The 8 Worst Behavioral Archetypes on Executive Teams

How to keep the absentee, the frog and others from sinking your strategy.

A negative influence on your executive team can be disastrous—especially when it’s time to hold strategic planning meetings. Learn how to spot the eight worst behavioral archetypes who appear on executive teams—the Absentee, the Chief Executive Omniscience, the Consultant, the Frog, the Politician, the Provocateur, the Sectarian and the Theorist—how to keep them from sinking your strategy.

At the first two-day strategic planning meeting I facilitated for Bill’s federal agency, all eight of these negative behavioral archetypes showed up. Let’s look more closely at each one.

The Absentee is present physically but “somewhere else” mentally, whether reading emails or half-listening to the discussions. Manuel seemed to be mentally focused on things happening outside the meeting, staring into space and asking us to repeat the question whenever we asked his opinion.

He was an excellent tactical thinker, but Manuel was not invited to the next strategic planning meeting. You need strategic thinkers for these meetings.

The CEO is the leader acting in his “Chief Executive Omniscience” mode. Many agency heads can anticipate where a discussion is heading and tend to supply a conclusion to save everyone the time of figuring it out themselves. Bill acted just this way, which meant that team members saw decisions as Bill's rather than their own and expected him to handle implementation problems.

We made sure the CEO spoke last in discussions, enabling Bill to judge how well people had truly understood his viewpoints. When Bill did speak, everyone listened intently, since they understood he was offering new information. The CEO’s active participation in a planning meeting is essential. Active listening helps the CEO understand what team members want to accomplish and why, and makes him more supportive of the resulting strategic plan.

The Consultant never commits to a team-developed decision. Every time it looked like a decision was nearly made, Ed would say, “Let me play devil's advocate and outline how we could fail.” This would put him in a “winning” position no matter the ultimate outcome.

Short-circuit this lack of accountability by emphasizing that you can never have 100 percent information or certainty when you make a strategic decision, but it’s necessary to make a decision and commit to following through. Ed was forced to go on record as supporting the decision. A strategic plan is not a plan until the executive team leaves the meeting with consensus and commitment.

The Frog is so new to an organization that he and the team assume that he has nothing to contribute. However, new employees are a valuable asset. I call them “fresh frogs,” based on the theory that a frog dropped into boiling water will jump out, but a frog put into lukewarm water that is slowly heated up will become a cooked frog.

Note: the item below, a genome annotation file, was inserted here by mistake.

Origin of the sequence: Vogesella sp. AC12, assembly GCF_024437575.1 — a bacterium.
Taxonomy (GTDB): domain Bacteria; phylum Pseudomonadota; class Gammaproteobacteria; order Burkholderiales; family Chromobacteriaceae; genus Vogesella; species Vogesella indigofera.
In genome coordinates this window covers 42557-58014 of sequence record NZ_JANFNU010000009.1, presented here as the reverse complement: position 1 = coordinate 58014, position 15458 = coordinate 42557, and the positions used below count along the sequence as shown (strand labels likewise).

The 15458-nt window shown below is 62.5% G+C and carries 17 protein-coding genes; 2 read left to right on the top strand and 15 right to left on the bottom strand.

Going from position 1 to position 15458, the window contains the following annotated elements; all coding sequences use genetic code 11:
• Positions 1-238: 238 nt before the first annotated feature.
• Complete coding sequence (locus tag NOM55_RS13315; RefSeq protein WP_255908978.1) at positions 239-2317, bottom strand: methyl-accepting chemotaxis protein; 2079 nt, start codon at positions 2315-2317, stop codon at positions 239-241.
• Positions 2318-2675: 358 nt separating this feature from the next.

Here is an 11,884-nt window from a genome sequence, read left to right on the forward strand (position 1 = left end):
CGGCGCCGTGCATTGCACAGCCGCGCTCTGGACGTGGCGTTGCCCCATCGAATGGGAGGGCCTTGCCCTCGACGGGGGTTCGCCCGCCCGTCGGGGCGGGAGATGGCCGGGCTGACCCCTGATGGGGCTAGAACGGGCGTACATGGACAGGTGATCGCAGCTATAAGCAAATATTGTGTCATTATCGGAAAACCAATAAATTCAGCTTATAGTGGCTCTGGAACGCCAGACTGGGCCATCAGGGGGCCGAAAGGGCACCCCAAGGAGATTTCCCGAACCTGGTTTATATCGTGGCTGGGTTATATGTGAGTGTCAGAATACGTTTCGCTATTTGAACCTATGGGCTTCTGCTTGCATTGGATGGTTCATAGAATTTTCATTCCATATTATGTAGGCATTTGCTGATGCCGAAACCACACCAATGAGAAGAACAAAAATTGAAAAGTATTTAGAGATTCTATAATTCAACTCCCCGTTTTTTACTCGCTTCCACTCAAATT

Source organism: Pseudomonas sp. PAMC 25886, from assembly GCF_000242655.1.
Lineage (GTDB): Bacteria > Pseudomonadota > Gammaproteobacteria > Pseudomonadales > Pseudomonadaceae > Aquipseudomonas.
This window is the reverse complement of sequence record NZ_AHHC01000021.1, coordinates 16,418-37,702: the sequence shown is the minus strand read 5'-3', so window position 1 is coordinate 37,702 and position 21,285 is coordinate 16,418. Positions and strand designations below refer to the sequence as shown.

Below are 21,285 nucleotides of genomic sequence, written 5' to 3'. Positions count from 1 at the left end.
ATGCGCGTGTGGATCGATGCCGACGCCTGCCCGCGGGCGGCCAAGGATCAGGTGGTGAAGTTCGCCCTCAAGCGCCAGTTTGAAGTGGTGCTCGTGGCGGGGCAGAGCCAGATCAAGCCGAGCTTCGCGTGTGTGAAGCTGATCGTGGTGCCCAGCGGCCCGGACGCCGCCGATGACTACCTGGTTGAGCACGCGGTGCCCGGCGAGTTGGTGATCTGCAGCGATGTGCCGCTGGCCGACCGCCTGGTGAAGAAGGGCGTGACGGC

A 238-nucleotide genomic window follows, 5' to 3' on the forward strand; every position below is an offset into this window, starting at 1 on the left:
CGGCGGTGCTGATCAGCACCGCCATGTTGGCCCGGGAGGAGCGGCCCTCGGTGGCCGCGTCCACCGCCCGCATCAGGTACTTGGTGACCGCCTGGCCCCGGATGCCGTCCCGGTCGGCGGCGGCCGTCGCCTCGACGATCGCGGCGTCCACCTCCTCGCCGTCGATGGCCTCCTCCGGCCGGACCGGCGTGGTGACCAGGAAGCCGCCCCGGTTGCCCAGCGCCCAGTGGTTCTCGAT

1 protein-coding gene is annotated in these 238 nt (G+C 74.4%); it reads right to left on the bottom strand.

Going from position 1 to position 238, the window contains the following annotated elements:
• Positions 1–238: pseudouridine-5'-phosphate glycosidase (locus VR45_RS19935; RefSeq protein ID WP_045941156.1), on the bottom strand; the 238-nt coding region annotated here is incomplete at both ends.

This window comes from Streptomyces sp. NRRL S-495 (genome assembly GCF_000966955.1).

When you interact with fresh frogs, resist the urge to quickly explain things. Instead, ask them, “Why do you ask that question, what do you see that we don’t?”

The Politician tells everyone a different story behind closed doors, and avoids any meetings where those people would hear the same story from him. Jack attempted to skip the planning meeting, but Bill required him to attend, as strategy took priority.

Prod the Politician to respond with substance. If he couldn’t tell everyone a different story, Jack’s backup strategy was to issue meaningless platitudes. He couldn’t sustain his political behavior when he was constantly forced to go on record in front of everyone.

The Provocateur never considers a discussion concluded or a decision final, living to perpetuate a frenzy of uncertainty and inaction. On the meeting’s second day, the agency executive team began to write down the agreed-upon strategy. Julian tried to reopen each decision: “The strategy has us expanding too fast. The budget is too low.”

The chemistry of strategy formula is what we want the future to look like, why we want it, and how we change the status quo to achieve it. You can’t begin moving in a direction until you decide where you want to end up, and you will make adjustments along the way. Asking and answering how is what action planning is all about. This is the next step after providing answers to what and why. Eventually, Julian channeled his energy into making sure conflicting viewpoints were aired while accepting the team’s ultimate decisions.

The Sectarian sees her role as only representing the thoughts of her function, department and/or people. Caroline, the agency’s human resources director, saw her role solely as representing HR. Whenever the discussion turned to other areas she tuned out, not understanding that her experience and insights were valuable and required to shape the agency’s optimal strategy.

Require the Sectarian to comment on each issue discussed, which draws her into the overall strategy development. Caroline triggered one of the meeting’s “aha” moments when she offered her perspective on an interagency protocol issue.

The Theorist won’t be around to live with the consequences of the team's strategic decisions. Although Jill had recently tendered her resignation, planning to retire next year, she was invited to the planning meeting for her expertise. She kept pushing for radical operating policy changes that could dramatically affect the agency’s funding, but would have no impact on her once she retired.

Bill excused Jill from attending the second day, since she wouldn’t be accountable for implementation or suffer any consequences from a poor strategy. Don’t include lame ducks on your strategic planning team.

John W. Myrna is a management consultant and co-founder of Myrna Associates Inc. He is the author of The Chemistry of Strategy: Strategic Planning for the Not-Yet-Fortune 500

(Image via bikeriderlondon/